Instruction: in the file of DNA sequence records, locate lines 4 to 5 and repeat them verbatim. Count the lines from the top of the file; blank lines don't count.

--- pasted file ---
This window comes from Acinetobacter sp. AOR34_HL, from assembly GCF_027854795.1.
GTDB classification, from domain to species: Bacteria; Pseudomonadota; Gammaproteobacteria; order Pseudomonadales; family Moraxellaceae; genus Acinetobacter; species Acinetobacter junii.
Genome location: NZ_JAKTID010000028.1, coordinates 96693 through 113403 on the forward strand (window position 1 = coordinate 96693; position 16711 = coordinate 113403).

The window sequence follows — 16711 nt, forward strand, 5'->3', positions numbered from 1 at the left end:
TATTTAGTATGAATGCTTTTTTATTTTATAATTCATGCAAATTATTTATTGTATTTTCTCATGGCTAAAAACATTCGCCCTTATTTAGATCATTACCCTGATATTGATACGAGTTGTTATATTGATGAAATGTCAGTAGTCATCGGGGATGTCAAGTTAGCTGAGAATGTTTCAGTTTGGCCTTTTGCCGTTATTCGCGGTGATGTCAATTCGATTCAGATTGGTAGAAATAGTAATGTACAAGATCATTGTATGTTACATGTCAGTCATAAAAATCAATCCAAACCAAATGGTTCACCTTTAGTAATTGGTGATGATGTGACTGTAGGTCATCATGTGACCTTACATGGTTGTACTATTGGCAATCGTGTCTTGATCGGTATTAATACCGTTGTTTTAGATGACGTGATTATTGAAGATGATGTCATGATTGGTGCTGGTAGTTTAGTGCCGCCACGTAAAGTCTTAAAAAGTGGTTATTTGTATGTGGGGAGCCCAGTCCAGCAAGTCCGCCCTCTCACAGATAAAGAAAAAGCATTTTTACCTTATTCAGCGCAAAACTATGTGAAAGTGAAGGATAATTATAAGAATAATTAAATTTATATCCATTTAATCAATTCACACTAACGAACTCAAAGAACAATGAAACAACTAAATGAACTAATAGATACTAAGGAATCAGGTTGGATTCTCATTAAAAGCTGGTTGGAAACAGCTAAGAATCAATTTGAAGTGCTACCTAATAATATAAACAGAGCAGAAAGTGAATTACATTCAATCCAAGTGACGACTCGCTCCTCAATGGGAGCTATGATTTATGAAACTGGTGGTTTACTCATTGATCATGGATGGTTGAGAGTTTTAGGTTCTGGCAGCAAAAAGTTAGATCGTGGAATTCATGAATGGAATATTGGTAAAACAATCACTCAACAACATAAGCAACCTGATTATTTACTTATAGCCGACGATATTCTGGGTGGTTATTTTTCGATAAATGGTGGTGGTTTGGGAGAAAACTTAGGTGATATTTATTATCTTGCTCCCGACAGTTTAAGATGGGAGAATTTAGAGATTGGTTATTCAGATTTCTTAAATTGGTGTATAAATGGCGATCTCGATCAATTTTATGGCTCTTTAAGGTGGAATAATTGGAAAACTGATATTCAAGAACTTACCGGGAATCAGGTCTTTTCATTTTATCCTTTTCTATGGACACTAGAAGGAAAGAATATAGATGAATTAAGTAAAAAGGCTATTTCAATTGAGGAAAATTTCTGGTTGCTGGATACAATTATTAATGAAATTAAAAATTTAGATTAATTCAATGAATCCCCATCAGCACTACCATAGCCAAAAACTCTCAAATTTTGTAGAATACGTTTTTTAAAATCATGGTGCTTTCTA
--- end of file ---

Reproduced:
The window sequence follows — 16711 nt, forward strand, 5'->3', positions numbered from 1 at the left end:
TATTTAGTATGAATGCTTTTTTATTTTATAATTCATGCAAATTATTTATTGTATTTTCTCATGGCTAAAAACATTCGCCCTTATTTAGATCATTACCCTGATATTGATACGAGTTGTTATATTGATGAAATGTCAGTAGTCATCGGGGATGTCAAGTTAGCTGAGAATGTTTCAGTTTGGCCTTTTGCCGTTATTCGCGGTGATGTCAATTCGATTCAGATTGGTAGAAATAGTAATGTACAAGATCATTGTATGTTACATGTCAGTCATAAAAATCAATCCAAACCAAATGGTTCACCTTTAGTAATTGGTGATGATGTGACTGTAGGTCATCATGTGACCTTACATGGTTGTACTATTGGCAATCGTGTCTTGATCGGTATTAATACCGTTGTTTTAGATGACGTGATTATTGAAGATGATGTCATGATTGGTGCTGGTAGTTTAGTGCCGCCACGTAAAGTCTTAAAAAGTGGTTATTTGTATGTGGGGAGCCCAGTCCAGCAAGTCCGCCCTCTCACAGATAAAGAAAAAGCATTTTTACCTTATTCAGCGCAAAACTATGTGAAAGTGAAGGATAATTATAAGAATAATTAAATTTATATCCATTTAATCAATTCACACTAACGAACTCAAAGAACAATGAAACAACTAAATGAACTAATAGATACTAAGGAATCAGGTTGGATTCTCATTAAAAGCTGGTTGGAAACAGCTAAGAATCAATTTGAAGTGCTACCTAATAATATAAACAGAGCAGAAAGTGAATTACATTCAATCCAAGTGACGACTCGCTCCTCAATGGGAGCTATGATTTATGAAACTGGTGGTTTACTCATTGATCATGGATGGTTGAGAGTTTTAGGTTCTGGCAGCAAAAAGTTAGATCGTGGAATTCATGAATGGAATATTGGTAAAACAATCACTCAACAACATAAGCAACCTGATTATTTACTTATAGCCGACGATATTCTGGGTGGTTATTTTTCGATAAATGGTGGTGGTTTGGGAGAAAACTTAGGTGATATTTATTATCTTGCTCCCGACAGTTTAAGATGGGAGAATTTAGAGATTGGTTATTCAGATTTCTTAAATTGGTGTATAAATGGCGATCTCGATCAATTTTATGGCTCTTTAAGGTGGAATAATTGGAAAACTGATATTCAAGAACTTACCGGGAATCAGGTCTTTTCATTTTATCCTTTTCTATGGACACTAGAAGGAAAGAATATAGATGAATTAAGTAAAAAGGCTATTTCAATTGAGGAAAATTTCTGGTTGCTGGATACAATTATTAATGAAATTAAAAATTTAGATTAATTCAATGAATCCCCATCAGCACTACCATAGCCAAAAACTCTCAAATTTTGTAGAATACGTTTTTTAAAATCATGGTGCTTTCTA